Samuel Beckett (P61)

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LÉ Samuel Beckett.jpg
Samuel Beckett on naval exercise maneuvers in 2014.
Career (Ireland) Irish Naval Jack
Name: Samuel Beckett (P61)
Namesake: Samuel Beckett, Irish playwright and author[1]
Ordered: October 2010[2]
Builder: Babcock Marine, North Devon[2][3]
Cost: €54m[4]
Laid down: 19 May 2012[5]
Launched: November 2013[6]
Acquired: (Scheduled) January 2014[1]
Commissioned: 17 May 2014[7]
In service: 2014 -
Status: Active
General characteristics
Class & type: Samuel Beckett-class
Type: offshore patrol vessel
Displacement: 1,933 tonnes Standard[3]
Length: 90.00 m (295.28 ft)[3]
Beam: 14.00 m (45.93 ft)[6]
Speed: 15 kn (28 km/h; 17 mph) cruise
23 kn (43 km/h; 26 mph) maximum[3]
Range: 6,000 nmi (11,000 km; 6,900 mi)[3]
Complement: 54 (44 crew + 10 trainees)[8]
Armament: 1xOTO Melara 76 mm cannon
2x20mm Rheinmetall Rh202 cannon
2x12.7 mm HMG
4x7.62 mm GPMG[2][3]
Aviation facilities: UAV capable

Samuel Beckett (P61) is a Samuel Beckett-class offshore patrol vessel (OPV) of the Irish Naval Service. The ship was launched in November 2013 and commissioned in May 2014.[7] She is named after renowned Irish playwright and author Samuel Beckett.[1]

Like other OPVs in the Irish Naval Service, the ship's primary mission is fisheries protection, search and rescue, and maritime protection operations, including vessel boardings.[3]

The current commanding officer of the ship is Lieutenant Commander Anthony Geraghty and the vessel is "twinned" with Cork city.[9]

History[edit]

In October 2010, the Irish Naval Service ordered a number of new offshore patrol vessels from Babcock Marine, a UK-based shipbuilder operating out of Appledore, North Devon. The first two vessels were named LÉ Samuel Beckett and LÉ James Joyce respectively, and planned to replace Emer (decommissioned September 2013; sold October 2013[10]) and Aoife (scheduled to be decommissioned September 2014).[2]

Although the ship was built using modern modular construction techniques, the keel was deemed to have been "laid down" during a keel-laying ceremony held at the Appledore Shipbuilding Yard on 19 May 2012 after the first two major components were connected together.[5][11]

In July 2013, the name of the vessel, the LÉ Samuel Beckett was announced by the Minister for Defence Alan Shatter in Dáil Eireann.[12]

The ship was completed and floated out of the shipyard in November 2013,[6][13][14] delivered in April 2014 and commissioned for service in May 2014.[7]

Characteristics[edit]

Like the similar Róisín-class OPV, Samuel Beckett was designed by Vard Marine.[11]

Although similar to the Róisín-class OPV, LÉ Samuel Beckett is over 10 meters longer, intended to increase both its capabilities and abilities in the rough waters of the North Atlantic. The ship is designed to carry a crew of 44 and have space for up to 10 trainees. The ship's published cruising speed is 15 knots, with a top speed of 23 knots.[3]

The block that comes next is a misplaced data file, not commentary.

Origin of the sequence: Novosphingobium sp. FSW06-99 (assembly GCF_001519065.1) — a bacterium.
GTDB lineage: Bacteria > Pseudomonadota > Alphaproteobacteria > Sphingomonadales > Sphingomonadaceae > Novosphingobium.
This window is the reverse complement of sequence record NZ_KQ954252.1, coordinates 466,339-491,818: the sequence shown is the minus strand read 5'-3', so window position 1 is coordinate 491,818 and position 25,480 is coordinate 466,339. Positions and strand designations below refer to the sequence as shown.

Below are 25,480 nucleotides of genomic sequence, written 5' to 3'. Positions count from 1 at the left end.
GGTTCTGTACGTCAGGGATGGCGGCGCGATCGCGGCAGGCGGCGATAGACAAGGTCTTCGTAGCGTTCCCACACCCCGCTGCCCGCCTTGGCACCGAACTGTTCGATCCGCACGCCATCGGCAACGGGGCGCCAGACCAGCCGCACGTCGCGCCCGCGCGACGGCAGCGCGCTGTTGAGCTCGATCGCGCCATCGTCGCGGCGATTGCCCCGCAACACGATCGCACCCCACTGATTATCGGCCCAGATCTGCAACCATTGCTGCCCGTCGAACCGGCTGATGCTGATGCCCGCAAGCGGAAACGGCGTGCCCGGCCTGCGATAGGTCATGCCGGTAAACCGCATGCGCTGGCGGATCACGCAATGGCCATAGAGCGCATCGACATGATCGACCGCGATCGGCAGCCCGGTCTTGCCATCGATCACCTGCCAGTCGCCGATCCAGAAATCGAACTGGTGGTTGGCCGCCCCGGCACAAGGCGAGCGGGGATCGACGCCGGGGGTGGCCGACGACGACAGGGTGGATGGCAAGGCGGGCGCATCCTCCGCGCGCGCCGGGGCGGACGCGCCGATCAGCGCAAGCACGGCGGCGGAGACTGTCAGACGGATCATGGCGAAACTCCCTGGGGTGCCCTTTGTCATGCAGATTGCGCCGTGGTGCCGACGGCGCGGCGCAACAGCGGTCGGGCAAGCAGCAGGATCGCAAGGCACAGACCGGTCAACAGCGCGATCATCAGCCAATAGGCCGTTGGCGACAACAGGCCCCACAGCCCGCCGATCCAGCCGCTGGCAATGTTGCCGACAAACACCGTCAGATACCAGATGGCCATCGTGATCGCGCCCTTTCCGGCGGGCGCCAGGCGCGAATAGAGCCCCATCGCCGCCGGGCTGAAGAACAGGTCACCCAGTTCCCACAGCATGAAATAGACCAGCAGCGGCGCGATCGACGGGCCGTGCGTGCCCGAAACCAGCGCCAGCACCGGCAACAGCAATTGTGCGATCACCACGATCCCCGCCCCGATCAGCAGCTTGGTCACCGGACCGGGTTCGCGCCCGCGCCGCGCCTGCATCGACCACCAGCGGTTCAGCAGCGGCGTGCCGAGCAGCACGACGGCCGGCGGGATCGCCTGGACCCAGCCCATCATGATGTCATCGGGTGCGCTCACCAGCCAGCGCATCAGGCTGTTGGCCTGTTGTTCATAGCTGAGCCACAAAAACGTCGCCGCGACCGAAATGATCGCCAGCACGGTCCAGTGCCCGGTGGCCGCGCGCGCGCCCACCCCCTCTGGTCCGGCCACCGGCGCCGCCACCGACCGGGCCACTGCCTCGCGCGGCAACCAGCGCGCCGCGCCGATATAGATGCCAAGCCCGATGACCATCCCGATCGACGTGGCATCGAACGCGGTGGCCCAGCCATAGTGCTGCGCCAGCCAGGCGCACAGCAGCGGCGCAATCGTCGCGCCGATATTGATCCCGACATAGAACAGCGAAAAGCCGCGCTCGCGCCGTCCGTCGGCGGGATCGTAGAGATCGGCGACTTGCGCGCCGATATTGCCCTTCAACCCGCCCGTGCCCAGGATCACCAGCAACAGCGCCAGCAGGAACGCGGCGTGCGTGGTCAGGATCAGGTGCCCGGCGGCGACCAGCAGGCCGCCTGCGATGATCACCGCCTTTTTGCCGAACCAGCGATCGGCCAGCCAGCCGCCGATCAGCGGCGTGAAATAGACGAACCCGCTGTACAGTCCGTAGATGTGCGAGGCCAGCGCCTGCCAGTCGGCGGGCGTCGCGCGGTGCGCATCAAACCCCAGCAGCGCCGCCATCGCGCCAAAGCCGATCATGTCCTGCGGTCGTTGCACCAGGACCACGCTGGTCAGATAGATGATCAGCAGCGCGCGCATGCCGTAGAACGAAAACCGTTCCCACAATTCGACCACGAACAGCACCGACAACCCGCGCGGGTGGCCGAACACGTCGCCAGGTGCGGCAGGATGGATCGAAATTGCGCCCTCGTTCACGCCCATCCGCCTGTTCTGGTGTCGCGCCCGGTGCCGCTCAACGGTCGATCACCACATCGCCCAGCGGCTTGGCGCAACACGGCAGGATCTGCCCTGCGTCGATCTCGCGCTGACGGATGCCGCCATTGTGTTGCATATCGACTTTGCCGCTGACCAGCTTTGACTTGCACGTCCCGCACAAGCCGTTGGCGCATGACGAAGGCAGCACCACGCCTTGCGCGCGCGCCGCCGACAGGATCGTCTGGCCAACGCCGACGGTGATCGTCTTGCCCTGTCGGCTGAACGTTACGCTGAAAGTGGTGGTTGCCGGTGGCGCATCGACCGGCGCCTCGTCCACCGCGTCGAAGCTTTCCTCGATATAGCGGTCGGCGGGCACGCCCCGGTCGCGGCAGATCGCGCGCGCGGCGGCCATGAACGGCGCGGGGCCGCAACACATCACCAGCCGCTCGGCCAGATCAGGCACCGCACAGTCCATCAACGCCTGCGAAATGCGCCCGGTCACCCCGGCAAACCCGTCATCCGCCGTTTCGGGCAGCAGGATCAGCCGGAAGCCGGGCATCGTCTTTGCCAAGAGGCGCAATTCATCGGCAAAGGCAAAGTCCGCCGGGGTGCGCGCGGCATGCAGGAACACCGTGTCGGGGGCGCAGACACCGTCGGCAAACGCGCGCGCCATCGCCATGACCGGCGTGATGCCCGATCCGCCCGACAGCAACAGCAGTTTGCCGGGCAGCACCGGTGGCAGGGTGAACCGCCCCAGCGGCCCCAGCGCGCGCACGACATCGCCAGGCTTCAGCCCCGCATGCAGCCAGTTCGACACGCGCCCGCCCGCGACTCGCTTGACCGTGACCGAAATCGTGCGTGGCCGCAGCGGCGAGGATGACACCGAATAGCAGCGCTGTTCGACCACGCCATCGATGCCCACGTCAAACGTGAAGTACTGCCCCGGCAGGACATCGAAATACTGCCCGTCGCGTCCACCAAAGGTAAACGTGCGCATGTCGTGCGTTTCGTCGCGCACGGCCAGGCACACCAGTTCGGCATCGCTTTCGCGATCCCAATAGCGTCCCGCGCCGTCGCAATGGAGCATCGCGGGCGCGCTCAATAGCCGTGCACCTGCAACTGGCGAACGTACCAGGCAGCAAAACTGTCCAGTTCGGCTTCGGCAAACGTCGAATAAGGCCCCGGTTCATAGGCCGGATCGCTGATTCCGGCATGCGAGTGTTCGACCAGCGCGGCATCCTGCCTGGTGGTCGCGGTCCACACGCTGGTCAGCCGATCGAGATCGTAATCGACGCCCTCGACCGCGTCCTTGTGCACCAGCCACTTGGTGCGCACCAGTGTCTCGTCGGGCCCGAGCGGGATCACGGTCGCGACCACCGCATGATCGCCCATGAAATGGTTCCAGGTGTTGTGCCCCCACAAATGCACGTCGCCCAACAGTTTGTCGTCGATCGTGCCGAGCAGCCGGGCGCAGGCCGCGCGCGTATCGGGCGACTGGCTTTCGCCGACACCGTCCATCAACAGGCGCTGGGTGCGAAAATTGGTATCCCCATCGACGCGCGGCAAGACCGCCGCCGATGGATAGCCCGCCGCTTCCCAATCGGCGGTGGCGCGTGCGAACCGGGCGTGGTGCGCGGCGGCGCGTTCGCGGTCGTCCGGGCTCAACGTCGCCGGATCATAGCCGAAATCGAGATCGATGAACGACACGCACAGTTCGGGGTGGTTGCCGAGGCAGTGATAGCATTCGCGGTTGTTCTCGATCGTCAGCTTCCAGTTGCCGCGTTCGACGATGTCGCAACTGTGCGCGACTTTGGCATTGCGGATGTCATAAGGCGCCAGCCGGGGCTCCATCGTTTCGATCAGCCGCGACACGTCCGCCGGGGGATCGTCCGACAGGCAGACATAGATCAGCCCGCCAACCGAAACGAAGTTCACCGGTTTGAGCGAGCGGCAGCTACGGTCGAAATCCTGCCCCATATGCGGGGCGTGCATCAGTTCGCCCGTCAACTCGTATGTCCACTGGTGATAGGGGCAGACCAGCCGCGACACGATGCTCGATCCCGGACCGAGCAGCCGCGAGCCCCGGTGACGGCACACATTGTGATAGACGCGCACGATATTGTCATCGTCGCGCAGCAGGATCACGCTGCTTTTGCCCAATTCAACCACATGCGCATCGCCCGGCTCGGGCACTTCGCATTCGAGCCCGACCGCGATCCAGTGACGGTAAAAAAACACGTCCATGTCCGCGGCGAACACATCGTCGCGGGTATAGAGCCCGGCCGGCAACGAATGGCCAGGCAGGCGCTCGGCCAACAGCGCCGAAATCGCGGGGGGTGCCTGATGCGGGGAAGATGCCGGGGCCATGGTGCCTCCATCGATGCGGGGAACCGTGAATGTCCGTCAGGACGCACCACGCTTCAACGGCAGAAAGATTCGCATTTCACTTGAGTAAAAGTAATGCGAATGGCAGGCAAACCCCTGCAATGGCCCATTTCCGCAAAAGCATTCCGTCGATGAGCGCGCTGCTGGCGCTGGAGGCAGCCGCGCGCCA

Additionally, LÉ Samuel Beckett is designed to carry remotely operated submersibles and a decompression chamber for divers. The expanded deck area would allow the ship to deploy unmanned surveillance planes for the first time.[15]

The ship is also equipped with dynamic positioning systems and a power take-in (PTI) drive, to enable fuel savings as the main engines can be shut down and switched to alternative power sources - such as stored battery power or a smaller more economical engine.[15]

References[edit]

  1. ^ a b c Barry, Aoife (11 July 2013). "Goodbye LÉ Emer and LÉ Aoife… hello James Joyce and Samuel Beckett". TheJournal.ie. Journal Media. Retrieved 1 December 2013. 
  2. ^ a b c d "Unnamed Class Offshore Patrol Vessels, Republic Of Ireland". Association of Retired Commissioned Officers. Autumn 2011. Retrieved 1 December 2013. 
  3. ^ a b c d e f g h "Irish OPV build makes progress". IHS Jane's. IHS Jane's. 13 September 2013. Retrieved 1 December 2013. 
  4. ^ "Cost of two new naval vessels jumps by €9m". Independent.ie. 21 November 2013. Retrieved 1 December 2013. 
  5. ^ a b "Department of Defence - Press Releases". Defence.ie. 2012-05-18. Retrieved 1 December 2013. 
  6. ^ a b c "Irish vessel launched from Appledore shipyard". North Devon Gazette. Archant Community Media Ltd. 4 November 2013. Retrieved 1 December 2013. 
  7. ^ a b c ""Pride and anticipation" as LÉ Samuel Beckett vessel commissoned". Independent.ie. 17 May 2014. Retrieved 17 May 2014. 
  8. ^ "Babcock displays Irish OPV at DSEI". ADS Advance. ADS Group. 10 September 2013. Retrieved 1 December 2013. 
  9. ^ "Navy’s €50m ship to twin with Cork". Irish Examiner. Retrieved 26 May 2014. 
  10. ^ "Navy’s retired LE Emer sells for €320,000 to businessman". The Irish Times. 23 October 2013. Retrieved 1 December 2013. 
  11. ^ a b "Vard Marine - News Headlines". Stxmarine.net. Retrieved 1 December 2013. 
  12. ^ "Houses of the Oireachtas - Naval Service Vessels". Oireachtas (Hansard). 
  13. ^ "Naval Service OPV Newbuild L.E. Samuel Beckett ‘Floated-Out’ from Devon Shipyard". Afloat Magazine. Baily Publications Ltd. 13 November 2013. Retrieved 1 December 2013. 
  14. ^ "New life as luxury liner or research ship awaits navy's oldest vessel". Independent.ie. 28 August 2013. Retrieved 1 December 2013. 
  15. ^ a b Sean O'Riordan (2012-05-24). "Navy ships to carry deep sea robot subs". Irish Examiner. Retrieved 2012-08-03.